One of my favorite authors is Jane Austen. I adore every one of her books. They take me to a happy place and I could watch the BBC version of Pride & Prejudice (Hello Colin Firth!!!!) any day of the week! My favorite Austen novel is Sense & Sensibility. While it’s not as lighthearted a book as it’s predecessors, I love the complexities of the relationships, especially between sisters, that Austen writes about. Sense & Sensibility breaks my heart every time I read it or watch the Ang Lee movie. But how would I feel about one of my favorite books being modernized? This very question is part of a heated debate. The debate is this. Should Jane Austen books be modernized? The reason of the debate? Joanne Trollope has just published a modern version of this time honored classic and all in all I have to say I enjoyed her version.
Trollope has done a good job of updating the 19th century setting to present day, without overstepping the boundaries of the original plot and characters, with a few exceptions. Some of those exceptions were a hit and others were a miss. Because Trollope chose to place the book in the 21st century, the Dashwood women had access to all the joys of modern technology: cell phones, text messages, Facebook. I was ok with that as it was realistic. What was more troubling to me was the circumstances around the Dashwood women hadn’t changed and as 21st century women that was a hard pill to swallow. Trollope tries to make us believe that women have no legal rights at Norland Park and that the women are impoverished gentry. Not going to lie it was hard to like characters who made little attempt towards their own independence. To remain in their social circle, Austen’s Elinor and Marianne had to marry. Without a husband, they would have lost their status, rely upon wealthy, charitable relatives, or become a governess. Today there are more options available to women so it’s pretty awful that the women in this book would claim they aren’t equipped to be useful for anything.
Trollope’s Elinor is studying to be an architect. When the family is forced out of Norland Park, she must give up her education at the university. Bill Brandon (an updated Colonel Brandon) helps Elinor get a job at an architect’s firm near Barton Park. She is getting paid pennies, literally below minimum wage. And this is where I got annoyed with Elinor, who was one of my favorite characters in the original. Trollope portrays her as a saint. Elinor is thrilled that she’s getting paid nothing even when her family is penniless. I wanted, yearned, for more from Elinor! I wanted her to stand up to her family and demand something better! I wanted her to be independent and change things. She didn’t.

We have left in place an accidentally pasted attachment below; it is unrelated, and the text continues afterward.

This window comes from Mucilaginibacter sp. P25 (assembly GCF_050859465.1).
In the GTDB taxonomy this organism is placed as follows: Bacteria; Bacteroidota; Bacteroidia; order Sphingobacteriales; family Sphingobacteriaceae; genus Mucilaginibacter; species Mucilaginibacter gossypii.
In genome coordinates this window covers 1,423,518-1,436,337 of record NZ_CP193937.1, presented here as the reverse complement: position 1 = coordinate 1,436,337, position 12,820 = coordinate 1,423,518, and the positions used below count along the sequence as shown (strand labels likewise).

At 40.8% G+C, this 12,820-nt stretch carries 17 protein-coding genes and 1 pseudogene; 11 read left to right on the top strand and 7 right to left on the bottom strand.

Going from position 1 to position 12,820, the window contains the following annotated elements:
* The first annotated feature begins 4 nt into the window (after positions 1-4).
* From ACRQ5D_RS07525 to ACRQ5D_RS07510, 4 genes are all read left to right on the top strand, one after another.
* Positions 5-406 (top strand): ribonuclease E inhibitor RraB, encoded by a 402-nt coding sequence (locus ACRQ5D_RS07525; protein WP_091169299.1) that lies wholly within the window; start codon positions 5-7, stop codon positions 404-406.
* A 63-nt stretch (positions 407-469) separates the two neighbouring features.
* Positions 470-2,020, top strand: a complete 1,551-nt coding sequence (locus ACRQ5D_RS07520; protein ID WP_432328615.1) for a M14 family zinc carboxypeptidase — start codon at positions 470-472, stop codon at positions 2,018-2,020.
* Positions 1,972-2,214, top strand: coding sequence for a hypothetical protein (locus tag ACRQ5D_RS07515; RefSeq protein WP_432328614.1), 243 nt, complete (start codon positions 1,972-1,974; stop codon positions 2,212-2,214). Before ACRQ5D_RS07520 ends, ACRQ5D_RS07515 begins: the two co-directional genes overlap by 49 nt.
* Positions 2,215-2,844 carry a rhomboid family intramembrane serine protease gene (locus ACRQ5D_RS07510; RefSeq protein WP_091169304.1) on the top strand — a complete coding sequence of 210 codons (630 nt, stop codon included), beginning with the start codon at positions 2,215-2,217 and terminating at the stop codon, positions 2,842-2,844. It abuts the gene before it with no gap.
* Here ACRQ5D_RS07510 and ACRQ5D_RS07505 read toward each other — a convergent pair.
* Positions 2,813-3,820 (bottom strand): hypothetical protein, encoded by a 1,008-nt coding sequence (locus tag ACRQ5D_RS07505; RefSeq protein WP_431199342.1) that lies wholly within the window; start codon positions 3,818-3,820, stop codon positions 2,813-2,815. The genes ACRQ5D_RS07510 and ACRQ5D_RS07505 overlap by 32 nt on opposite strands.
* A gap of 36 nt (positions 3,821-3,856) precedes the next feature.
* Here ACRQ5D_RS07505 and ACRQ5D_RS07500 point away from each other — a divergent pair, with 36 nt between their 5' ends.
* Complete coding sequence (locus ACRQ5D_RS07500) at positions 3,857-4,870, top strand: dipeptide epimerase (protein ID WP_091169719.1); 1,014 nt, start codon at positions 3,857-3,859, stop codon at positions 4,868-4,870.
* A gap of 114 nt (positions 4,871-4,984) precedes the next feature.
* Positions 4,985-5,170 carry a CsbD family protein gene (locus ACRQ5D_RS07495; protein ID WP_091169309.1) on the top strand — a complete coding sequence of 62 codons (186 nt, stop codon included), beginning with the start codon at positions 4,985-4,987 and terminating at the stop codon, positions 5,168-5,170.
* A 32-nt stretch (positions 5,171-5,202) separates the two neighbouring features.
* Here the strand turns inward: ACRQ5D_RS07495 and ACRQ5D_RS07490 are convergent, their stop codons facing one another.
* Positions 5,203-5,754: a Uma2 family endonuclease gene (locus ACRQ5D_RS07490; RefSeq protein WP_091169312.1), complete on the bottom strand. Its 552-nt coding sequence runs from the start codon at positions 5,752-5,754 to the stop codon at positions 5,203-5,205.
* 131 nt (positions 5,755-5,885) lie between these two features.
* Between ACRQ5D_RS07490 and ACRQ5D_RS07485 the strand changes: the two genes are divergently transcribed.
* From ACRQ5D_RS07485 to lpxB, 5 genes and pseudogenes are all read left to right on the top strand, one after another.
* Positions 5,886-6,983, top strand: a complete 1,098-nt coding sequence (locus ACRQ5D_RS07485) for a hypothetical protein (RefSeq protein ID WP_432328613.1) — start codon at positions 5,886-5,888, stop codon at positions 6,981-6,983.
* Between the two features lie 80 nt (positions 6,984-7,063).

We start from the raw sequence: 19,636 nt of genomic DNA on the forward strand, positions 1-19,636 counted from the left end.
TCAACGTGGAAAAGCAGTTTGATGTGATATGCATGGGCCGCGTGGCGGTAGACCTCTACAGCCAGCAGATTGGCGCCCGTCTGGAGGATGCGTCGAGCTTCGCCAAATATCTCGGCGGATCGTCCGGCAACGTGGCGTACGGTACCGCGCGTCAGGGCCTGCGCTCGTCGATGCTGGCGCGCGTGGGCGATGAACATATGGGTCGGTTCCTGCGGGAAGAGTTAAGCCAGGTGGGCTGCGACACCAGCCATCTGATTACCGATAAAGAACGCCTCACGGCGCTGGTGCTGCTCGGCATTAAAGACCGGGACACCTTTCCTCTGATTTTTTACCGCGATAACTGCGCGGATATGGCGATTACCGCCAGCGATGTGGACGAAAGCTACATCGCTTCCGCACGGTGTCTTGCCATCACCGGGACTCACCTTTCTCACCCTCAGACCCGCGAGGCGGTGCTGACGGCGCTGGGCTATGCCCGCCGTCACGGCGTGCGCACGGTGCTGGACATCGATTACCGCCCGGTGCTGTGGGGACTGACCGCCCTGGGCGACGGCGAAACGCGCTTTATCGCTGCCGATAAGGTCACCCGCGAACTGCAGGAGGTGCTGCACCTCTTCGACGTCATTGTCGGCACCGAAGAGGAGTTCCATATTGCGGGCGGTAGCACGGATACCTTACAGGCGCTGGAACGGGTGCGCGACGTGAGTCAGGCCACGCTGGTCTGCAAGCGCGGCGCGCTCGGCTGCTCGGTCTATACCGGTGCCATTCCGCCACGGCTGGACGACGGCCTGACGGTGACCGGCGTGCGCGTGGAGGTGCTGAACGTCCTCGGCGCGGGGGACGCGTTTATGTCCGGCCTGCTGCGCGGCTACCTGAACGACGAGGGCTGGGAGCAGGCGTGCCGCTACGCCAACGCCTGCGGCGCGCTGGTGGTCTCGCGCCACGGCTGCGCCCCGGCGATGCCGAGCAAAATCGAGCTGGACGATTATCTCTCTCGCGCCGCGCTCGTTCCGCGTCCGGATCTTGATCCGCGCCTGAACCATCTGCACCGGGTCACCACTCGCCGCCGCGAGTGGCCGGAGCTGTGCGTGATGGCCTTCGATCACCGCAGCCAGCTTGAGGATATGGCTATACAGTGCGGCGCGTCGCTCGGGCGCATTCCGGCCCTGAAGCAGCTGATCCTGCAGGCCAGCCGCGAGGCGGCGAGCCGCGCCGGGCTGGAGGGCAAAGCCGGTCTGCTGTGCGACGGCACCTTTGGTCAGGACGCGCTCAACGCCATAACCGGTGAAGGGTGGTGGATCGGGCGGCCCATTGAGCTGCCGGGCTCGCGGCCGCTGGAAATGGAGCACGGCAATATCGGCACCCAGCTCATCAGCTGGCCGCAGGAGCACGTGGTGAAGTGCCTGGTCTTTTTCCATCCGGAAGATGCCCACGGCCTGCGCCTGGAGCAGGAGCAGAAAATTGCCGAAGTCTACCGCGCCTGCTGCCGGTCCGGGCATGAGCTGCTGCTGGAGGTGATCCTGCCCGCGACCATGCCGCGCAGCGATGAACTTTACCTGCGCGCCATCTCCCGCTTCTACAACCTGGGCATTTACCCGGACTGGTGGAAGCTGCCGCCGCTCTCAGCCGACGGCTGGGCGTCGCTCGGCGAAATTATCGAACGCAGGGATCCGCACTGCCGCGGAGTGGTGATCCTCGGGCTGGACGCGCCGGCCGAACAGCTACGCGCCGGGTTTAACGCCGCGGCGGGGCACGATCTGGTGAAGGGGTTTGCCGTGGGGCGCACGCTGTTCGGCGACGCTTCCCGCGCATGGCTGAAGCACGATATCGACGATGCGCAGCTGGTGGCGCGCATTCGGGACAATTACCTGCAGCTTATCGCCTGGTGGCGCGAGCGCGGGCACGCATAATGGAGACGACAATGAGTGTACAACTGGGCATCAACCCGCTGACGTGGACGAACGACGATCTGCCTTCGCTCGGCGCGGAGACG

Marianne, like in Austen’s version, gets away with more than her older sister. She is spoiled and too ‘delicate to work,’ as she suffers from asthma and depression. When she meets Wills (Willoughby) and begins her passionate relationship with him, it comes as a relief to everyone. Marianne is only suited to marry a rich man. Again, hard to identify with…..
Trollope writes a story with a large cast of characters, all of whom assumed their 21st century roles but it just wasn’t believable at times. There were no huge departures from Austen’s plot or the circumstances surrounding them. And I wish there was. I wish Trollope had completely modernized the entire novel, instead of parts of it. It was like watching the Leonardo DiCaprio/Claire Danes version of Romeo & Juliet. Something was missing. I will applaud Trollope for having the courage to tackle a book, an author, a brand as established as Jane Austen as that was not an easy feat. Sense & Sensibility, the original, will still remain one of my favorite books. The remake by Trollope was enjoyable, but left me wanting more.
For more information on Trollope, visit her website.
Thank you to TLC Book Tours for providing me the opportunity to participate in this tour. You’ve read what I think about Sense & Sensibility. Check out the other stops on this tour to see what my fellow fabulous bloggers have to say: